Clementia Reports Positive Phase 2 Part B Data Showing Treatment with Palovarotene Significantly Reduces New Bone Growth in Patients with FOP
Statistically Significant 91% Reduction of New HO at Flare-up Sites at 12 Weeks; 65% Reduction of New HO at 12-Month WBCT Scan
Evaluable Patients with No New Bone at 12 Weeks Had No New Bone at 12 Months
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“We are very pleased to report these preliminary positive data from Part B of our Phase 2 trial and are encouraged by palovarotene’s potential to be the first-ever approved treatment for patients with FOP,” said
“FOP is a rare, genetic bone disease that results in uncontrolled extra-skeletal bone growth for which there are no approved treatments,” said study principal investigator
Phase 2 Part B Dosing Regimens and Patient Population
The Part B portion of Clementia’s ongoing open-label Phase 2 trial of palovarotene for FOP enrolled 53 patients, including 41 adults and skeletally mature children (>13 years old) and 12 pediatric patients. Adults and skeletally mature children receive the chronic/flare-up dosing regimen, which includes 5mg of palovarotene daily in addition to increased dosing to 20mg for four weeks followed by 10mg for eight weeks when a flare-up is reported. Pediatric patients in Part B receive 20mg for four weeks followed by 10mg for eight weeks only when a flare-up is reported, a dosing regimen that is not used in the MOVE Trial.
12-Week Flare-up Imaging Data
New HO volume at the site of a flare-up at 12 weeks was a pre-specified secondary endpoint in the Phase 2 study, and is an objective measure that is analyzed using standardized procedures by blinded, independent central imaging readers. In a preliminary analysis of adults and skeletally mature children, we observed a statistically significant 91 percent reduction (p=0.01) in mean volume of new HO for the 29 flare-ups treated with the chronic/flare-up dosing regimen (719mm3) in Part B as compared to the 60 untreated flare-ups (8,001mm3).
In addition to these data, Clementia analyzed data from those evaluable patients who had both 12-week flare-up scans and 12-month WBCT scans. For the 9 patients with no new HO at 12-weeks at the flare-up location, there was no new HO at 12-months anywhere in the body, including the assessed flare-up location. We believe these data suggest that flare-up data could potentially be predictive of longer term outcomes.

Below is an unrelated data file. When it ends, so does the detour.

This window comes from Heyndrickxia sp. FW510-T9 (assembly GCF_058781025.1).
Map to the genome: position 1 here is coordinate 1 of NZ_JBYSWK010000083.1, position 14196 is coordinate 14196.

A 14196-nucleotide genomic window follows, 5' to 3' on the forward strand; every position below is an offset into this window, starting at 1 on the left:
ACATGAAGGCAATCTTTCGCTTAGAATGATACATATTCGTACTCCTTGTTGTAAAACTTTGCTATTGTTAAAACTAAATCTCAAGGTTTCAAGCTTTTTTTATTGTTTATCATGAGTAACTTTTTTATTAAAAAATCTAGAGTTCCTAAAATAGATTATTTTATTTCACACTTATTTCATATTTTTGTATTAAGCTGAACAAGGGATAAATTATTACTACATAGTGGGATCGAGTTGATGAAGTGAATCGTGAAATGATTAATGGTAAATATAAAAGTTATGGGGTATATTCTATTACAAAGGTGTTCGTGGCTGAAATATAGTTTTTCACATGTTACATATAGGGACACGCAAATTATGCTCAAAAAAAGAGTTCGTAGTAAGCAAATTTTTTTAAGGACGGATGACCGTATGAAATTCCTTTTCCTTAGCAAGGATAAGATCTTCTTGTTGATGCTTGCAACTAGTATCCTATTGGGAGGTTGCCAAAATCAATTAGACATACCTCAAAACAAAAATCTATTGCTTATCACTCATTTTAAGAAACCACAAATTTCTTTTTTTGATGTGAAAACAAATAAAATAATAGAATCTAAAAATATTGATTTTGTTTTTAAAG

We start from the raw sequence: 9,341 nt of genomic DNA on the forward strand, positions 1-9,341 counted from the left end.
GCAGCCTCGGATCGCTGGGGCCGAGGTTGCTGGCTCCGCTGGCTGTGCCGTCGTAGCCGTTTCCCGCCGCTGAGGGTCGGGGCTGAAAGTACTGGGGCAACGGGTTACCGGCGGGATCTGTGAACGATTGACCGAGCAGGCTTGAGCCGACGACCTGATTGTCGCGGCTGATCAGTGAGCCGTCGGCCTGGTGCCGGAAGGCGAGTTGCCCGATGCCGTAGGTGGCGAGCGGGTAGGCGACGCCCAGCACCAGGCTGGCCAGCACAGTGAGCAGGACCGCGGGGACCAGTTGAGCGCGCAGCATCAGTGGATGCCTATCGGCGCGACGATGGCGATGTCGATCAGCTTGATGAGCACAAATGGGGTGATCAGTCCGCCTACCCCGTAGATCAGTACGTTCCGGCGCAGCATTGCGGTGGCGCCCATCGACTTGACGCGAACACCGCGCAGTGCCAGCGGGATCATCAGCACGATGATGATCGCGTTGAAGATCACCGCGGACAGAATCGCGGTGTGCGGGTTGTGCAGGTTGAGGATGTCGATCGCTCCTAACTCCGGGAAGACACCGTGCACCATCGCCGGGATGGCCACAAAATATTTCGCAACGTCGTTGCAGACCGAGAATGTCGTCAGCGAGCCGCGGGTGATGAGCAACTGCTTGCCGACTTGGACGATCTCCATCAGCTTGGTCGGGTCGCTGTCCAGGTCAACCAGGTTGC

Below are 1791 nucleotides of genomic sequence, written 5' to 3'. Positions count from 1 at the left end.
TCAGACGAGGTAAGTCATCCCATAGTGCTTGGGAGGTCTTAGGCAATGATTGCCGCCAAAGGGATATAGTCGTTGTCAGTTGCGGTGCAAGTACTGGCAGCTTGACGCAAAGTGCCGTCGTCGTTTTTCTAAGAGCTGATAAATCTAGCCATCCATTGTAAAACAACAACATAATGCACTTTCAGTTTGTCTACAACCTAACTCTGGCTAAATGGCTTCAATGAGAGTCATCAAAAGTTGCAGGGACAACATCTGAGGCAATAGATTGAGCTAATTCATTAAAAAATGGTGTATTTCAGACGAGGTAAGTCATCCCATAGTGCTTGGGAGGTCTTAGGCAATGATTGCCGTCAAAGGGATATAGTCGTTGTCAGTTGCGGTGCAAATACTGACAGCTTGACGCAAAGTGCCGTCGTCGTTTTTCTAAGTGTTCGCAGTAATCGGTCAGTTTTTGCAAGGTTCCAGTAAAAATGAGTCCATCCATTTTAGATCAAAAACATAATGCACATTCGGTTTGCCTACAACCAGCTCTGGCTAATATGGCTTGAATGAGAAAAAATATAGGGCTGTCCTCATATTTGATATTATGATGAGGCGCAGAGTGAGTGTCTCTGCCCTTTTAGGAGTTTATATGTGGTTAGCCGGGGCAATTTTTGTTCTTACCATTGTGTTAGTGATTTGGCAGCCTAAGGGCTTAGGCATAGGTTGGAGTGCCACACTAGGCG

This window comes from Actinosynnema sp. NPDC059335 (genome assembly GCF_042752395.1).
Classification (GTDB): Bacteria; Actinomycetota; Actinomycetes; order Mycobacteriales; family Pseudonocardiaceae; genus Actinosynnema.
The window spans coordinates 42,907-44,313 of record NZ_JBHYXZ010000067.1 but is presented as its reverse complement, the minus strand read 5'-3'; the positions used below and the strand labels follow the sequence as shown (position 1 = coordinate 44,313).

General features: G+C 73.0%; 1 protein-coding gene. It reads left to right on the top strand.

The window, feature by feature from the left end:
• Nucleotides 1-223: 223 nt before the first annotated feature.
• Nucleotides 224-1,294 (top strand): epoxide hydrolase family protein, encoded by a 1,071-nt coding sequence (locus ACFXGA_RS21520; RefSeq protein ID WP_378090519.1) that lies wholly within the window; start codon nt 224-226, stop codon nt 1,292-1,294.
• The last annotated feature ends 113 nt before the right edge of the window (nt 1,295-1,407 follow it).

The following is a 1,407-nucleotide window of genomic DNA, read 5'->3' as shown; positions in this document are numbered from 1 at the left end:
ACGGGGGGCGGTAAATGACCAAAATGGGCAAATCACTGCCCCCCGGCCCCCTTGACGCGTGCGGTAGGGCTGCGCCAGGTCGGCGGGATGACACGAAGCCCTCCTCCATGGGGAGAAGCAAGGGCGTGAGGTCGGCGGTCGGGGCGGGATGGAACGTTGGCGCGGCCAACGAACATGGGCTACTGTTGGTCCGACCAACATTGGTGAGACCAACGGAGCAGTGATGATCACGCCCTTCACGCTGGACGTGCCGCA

12-Month WBCT Scan Data
In addition to the 12-week flare-up scans, new HO in adults and skeletally mature children receiving the chronic/flare-up dosing regimen was assessed by WBCT scan at 12 months compared to untreated patients in the natural history study, regardless of whether or not flare-up symptoms were present. This preliminary per protocol assessment included 33 evaluable patients, and a 28 percent reduction in whole body volume of new HO in treated patients (21,567mm3) was observed as compared to the 55 untreated patients (29,731mm3).
Importantly, in this evaluation, one patient included in the analysis experienced multiple flare-ups which were not treated with the 20/10mg regimen because they did not meet the requirements for flare-up treatment according to the Part B protocol. Utilizing the MOVE Trial flare-up definition and treatment criteria, which require only one flare-up symptom, this patient would have qualified for high-dose treatment in the Phase 3 MOVE Trial. When we analyze these data without this one patient, treatment with palovarotene resulted in a 65 percent mean reduction of new HO by WBCT (10,682mm3) compared to the untreated control group (29,731mm3).
“We believe that the MOVE Trial has optimized the flare-up definition and treatment regimen to evaluate the potential for benefit in patients,” said
Palovarotene has been generally well-tolerated in this ongoing trial, with the majority of adverse events being mild to moderate mucocutaneous events, consistent with retinoid-associated side effects and the experience across palovarotene clinical studies. These events are primarily managed with prophylactic treatments or dose reductions. The majority of dose reductions occurred when patients were receiving the 20mg flare-up dose. No patients have discontinued treatment in the trial due to a palovarotene-related-adverse event.
Phase 3 MOVE Trial Update
Enrollment is well underway in Clementia’s Phase 3 MOVE Trial of palovarotene for the treatment of FOP. The MOVE Trial will enroll 80 patients age 4 and older and utilizing the chronic/flare-up dosing regimen. Data from patients in Clementia’s natural history study are serving as the external control. The company has enrolled more than 35 patients in the trial and is on track to complete enrollment by the end of the year. The MOVE Trial is designed with three interim analyses: the first when 35 patients have 12-month WBCT scans, and the next two interim analyses coming six and 12 months thereafter. Based on current enrollment, Clementia is on track to report the first interim analysis for the MOVE Trial in mid-2019.